This isn't really the same thing, but I sliced through (not really ruptured, it was a clean cut) the extensor hallucis longus tendon in my right foot about 10 months ago. Right now I have about 80% of the function in that foot back. Looking to get closer to 99.9% over the next year or so. There might be some stuff in my story that could help you, so here goes.
1) Connective tissue heals VERY slowly. My tendon was fully knitted after about ten weeks, but the one you've injured is thicker, so my guess is it will be longer. I don't know about that though. Really the best thing you can do to help the process is take care of yourself - managing nutrition, sleep, stress levels etc. It pays to keep a closer eye on all those things than you might normally.
2) One thing I did in the beginning that I think helped was doing as much moving and weight bearing around the injury as felt safe. I was in a cast for 2 weeks and then a moonboot for about 3 months. During the moonboot period I started gently moving the toe and standing on it a few minutes a day. Obviously you need to be careful and your situation may well warrant a longer period of complete immobility, but I was conscious that connective tissue strength is lost if you don't stress it, and the longer I left the reintroduction of that stress, the harder it would be.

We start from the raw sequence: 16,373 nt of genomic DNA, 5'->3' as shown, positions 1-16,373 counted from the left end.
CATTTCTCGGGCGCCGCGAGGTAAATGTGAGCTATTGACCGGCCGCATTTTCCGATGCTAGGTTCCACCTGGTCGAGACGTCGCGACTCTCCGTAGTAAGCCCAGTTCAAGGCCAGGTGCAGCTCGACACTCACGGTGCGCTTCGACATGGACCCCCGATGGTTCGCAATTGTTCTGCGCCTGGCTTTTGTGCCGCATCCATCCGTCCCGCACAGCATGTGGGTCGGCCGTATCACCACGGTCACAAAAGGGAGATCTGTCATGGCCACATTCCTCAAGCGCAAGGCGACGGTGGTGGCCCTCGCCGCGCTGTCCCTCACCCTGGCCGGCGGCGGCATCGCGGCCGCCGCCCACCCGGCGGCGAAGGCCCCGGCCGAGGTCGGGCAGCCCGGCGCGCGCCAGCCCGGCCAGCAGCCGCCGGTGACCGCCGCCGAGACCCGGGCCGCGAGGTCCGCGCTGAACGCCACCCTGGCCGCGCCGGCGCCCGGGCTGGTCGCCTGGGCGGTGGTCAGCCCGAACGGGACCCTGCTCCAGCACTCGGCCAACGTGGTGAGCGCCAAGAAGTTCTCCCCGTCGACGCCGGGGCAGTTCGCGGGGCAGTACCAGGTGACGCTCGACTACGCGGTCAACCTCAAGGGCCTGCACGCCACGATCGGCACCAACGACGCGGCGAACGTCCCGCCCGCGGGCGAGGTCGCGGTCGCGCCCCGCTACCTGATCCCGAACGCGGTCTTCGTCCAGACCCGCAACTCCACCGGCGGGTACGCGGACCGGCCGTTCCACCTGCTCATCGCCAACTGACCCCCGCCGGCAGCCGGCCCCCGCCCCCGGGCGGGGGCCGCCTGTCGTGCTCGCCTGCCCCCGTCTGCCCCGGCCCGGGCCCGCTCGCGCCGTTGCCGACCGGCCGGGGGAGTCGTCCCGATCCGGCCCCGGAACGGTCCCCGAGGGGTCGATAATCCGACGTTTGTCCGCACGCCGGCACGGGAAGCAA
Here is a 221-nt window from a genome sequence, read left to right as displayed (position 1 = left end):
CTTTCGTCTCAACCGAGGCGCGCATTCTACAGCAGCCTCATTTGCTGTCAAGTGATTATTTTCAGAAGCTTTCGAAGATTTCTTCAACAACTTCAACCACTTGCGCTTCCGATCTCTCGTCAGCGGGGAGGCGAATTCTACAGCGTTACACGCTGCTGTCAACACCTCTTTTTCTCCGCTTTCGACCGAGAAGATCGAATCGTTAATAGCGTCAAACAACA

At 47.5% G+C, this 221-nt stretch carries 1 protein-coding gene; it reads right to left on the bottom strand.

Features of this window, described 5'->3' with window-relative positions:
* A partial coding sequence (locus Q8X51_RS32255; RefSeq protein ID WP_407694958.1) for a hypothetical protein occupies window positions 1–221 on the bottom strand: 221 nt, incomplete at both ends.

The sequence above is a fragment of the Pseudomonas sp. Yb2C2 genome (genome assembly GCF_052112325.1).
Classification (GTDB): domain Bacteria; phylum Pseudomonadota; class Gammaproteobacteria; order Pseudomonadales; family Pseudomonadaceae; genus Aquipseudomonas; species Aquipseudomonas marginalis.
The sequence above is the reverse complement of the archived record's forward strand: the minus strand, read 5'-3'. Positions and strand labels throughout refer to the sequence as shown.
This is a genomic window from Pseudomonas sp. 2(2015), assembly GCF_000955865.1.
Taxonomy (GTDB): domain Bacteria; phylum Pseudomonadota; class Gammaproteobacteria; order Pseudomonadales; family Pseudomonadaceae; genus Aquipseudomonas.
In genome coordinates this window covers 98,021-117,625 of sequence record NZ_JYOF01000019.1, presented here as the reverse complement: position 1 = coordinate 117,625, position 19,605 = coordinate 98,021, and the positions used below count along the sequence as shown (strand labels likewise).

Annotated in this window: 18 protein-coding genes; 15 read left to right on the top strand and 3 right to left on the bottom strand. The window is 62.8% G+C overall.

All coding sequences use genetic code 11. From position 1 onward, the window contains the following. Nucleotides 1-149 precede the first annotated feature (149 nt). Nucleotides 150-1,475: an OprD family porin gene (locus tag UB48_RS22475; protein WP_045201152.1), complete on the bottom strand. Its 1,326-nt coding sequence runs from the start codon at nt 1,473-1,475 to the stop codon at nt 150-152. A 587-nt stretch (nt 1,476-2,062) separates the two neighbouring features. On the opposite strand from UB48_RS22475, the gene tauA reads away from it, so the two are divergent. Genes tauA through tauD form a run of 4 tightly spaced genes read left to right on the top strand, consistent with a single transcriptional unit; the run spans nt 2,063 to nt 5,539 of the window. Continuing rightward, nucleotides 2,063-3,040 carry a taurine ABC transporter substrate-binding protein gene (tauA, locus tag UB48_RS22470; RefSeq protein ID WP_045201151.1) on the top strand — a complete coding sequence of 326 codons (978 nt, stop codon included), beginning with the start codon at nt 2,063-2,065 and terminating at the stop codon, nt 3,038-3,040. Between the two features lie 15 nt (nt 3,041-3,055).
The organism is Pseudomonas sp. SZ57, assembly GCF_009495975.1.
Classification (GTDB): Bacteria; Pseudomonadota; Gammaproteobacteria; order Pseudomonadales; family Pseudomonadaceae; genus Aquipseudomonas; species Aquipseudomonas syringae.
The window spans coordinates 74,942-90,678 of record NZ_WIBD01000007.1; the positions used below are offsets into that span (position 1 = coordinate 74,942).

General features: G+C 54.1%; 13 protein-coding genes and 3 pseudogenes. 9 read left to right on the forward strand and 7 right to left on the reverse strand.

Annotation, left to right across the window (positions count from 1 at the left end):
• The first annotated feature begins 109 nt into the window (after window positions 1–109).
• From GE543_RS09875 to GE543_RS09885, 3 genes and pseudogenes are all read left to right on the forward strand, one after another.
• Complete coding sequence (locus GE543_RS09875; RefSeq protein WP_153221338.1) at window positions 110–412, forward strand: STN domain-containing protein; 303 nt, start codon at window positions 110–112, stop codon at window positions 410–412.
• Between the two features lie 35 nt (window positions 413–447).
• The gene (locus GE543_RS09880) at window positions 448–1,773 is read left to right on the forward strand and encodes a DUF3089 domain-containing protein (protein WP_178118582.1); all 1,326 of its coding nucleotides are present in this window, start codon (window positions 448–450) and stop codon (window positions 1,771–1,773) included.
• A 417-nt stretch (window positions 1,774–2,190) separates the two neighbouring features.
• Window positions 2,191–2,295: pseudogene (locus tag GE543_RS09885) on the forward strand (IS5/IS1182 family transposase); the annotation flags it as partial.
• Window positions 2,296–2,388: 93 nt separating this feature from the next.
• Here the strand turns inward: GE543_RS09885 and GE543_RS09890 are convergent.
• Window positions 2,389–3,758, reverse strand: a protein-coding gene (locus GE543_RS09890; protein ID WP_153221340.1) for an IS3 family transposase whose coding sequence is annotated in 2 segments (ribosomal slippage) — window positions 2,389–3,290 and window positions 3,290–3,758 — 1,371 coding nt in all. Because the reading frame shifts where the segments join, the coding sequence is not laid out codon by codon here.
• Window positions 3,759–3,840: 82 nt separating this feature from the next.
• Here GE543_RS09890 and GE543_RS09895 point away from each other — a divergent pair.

3) If you can afford it/ your insurance will cover it, get yourself a decent physio and do what they tell you. I can't tell you how much that helped me.
4) Massage the injury and the surrounding area to break down some of the scar tissue. This is really good for improving range of motion. Just be careful in the early stages that you're not causing more damage.
5) Walking and standing oddly for weeks and months together wreaks havoc on your biomechanics. Seven months after dispensing with the moonboot I'm still having problems with my hips and my back slipping out of alignment because I held them consistently at weird angles for so long. They're much better now than they were at the start, but pretty much all the improvements I've seen have been over the last couple of months. Before that I just felt like I was spinning my wheels. My ways of addressing the problem are basically a heap of foam rolling and stretching, along with my physio's making adjustments every ten days or so. And I try not to sit for long periods, because that seems to be the real killer.
Some of this stuff is really just common sense, so I apologise if I'm just repeating what you already knew. Also, I'm not a medical professional of any sort and none of the above should be taken as gospel. I'm just sharing what's worked for me. Standard disclaimers apply.
Anyway, sorry for the length, but I hope some of it helps. Feel free to ask any questions you have. Good luck dude.